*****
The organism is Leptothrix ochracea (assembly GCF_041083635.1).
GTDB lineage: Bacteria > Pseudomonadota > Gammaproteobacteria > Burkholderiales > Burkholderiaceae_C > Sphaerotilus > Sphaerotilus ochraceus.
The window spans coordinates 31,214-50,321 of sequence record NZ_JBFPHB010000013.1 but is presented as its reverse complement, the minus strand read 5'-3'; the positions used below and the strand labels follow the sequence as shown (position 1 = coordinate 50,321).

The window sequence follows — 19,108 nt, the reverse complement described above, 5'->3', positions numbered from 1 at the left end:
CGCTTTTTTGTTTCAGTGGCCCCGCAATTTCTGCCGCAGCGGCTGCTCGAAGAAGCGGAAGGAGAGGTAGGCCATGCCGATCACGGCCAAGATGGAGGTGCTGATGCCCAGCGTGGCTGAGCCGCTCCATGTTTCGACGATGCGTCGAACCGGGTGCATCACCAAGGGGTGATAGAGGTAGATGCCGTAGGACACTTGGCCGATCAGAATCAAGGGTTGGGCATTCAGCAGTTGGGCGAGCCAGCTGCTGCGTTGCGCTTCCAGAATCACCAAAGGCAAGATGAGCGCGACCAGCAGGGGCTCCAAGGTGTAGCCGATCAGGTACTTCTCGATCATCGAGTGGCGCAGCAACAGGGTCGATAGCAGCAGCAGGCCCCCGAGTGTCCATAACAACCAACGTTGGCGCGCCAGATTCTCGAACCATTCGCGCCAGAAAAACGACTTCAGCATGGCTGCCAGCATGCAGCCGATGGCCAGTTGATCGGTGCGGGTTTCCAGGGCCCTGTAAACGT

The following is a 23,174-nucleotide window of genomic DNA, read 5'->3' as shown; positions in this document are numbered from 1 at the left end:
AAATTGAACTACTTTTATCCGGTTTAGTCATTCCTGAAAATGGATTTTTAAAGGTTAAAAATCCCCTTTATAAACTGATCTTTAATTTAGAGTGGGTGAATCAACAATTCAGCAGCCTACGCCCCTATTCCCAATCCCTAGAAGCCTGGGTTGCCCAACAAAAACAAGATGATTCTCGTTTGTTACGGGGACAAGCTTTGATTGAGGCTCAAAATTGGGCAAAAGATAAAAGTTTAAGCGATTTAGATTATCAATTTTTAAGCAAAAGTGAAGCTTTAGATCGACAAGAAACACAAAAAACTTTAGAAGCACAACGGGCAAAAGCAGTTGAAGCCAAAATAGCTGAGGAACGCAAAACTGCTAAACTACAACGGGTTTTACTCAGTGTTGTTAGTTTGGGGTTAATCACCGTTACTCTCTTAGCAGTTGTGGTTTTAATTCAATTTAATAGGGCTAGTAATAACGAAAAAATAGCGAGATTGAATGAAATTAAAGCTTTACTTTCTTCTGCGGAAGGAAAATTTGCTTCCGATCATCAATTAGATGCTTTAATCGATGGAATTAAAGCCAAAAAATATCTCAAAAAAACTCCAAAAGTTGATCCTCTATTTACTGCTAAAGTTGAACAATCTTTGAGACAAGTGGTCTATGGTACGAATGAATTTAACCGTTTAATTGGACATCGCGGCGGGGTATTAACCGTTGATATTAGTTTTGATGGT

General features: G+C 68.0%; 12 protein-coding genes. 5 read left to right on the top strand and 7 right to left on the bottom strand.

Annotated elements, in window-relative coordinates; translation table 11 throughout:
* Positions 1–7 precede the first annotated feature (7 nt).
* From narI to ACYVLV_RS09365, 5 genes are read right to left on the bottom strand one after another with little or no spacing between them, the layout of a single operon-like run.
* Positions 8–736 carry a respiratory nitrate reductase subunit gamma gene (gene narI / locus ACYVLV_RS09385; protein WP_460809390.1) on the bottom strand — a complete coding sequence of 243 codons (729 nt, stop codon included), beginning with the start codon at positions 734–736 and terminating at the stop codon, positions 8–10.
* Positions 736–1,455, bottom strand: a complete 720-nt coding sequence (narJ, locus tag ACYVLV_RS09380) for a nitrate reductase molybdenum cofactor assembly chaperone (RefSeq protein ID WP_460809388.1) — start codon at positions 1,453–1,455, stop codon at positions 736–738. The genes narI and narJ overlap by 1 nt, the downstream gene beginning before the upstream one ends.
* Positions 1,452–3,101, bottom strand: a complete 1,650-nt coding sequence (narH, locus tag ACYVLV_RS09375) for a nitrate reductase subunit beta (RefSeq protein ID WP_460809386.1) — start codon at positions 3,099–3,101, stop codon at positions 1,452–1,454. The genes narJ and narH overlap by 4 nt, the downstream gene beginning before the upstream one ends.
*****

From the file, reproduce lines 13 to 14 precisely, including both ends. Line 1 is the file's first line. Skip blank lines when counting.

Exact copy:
* Positions 736–1,455, bottom strand: a complete 720-nt coding sequence (narJ, locus tag ACYVLV_RS09380) for a nitrate reductase molybdenum cofactor assembly chaperone (RefSeq protein ID WP_460809388.1) — start codon at positions 1,453–1,455, stop codon at positions 736–738. The genes narI and narJ overlap by 1 nt, the downstream gene beginning before the upstream one ends.
* Positions 1,452–3,101, bottom strand: a complete 1,650-nt coding sequence (narH, locus tag ACYVLV_RS09375) for a nitrate reductase subunit beta (RefSeq protein ID WP_460809386.1) — start codon at positions 3,099–3,101, stop codon at positions 1,452–1,454. The genes narJ and narH overlap by 4 nt, the downstream gene beginning before the upstream one ends.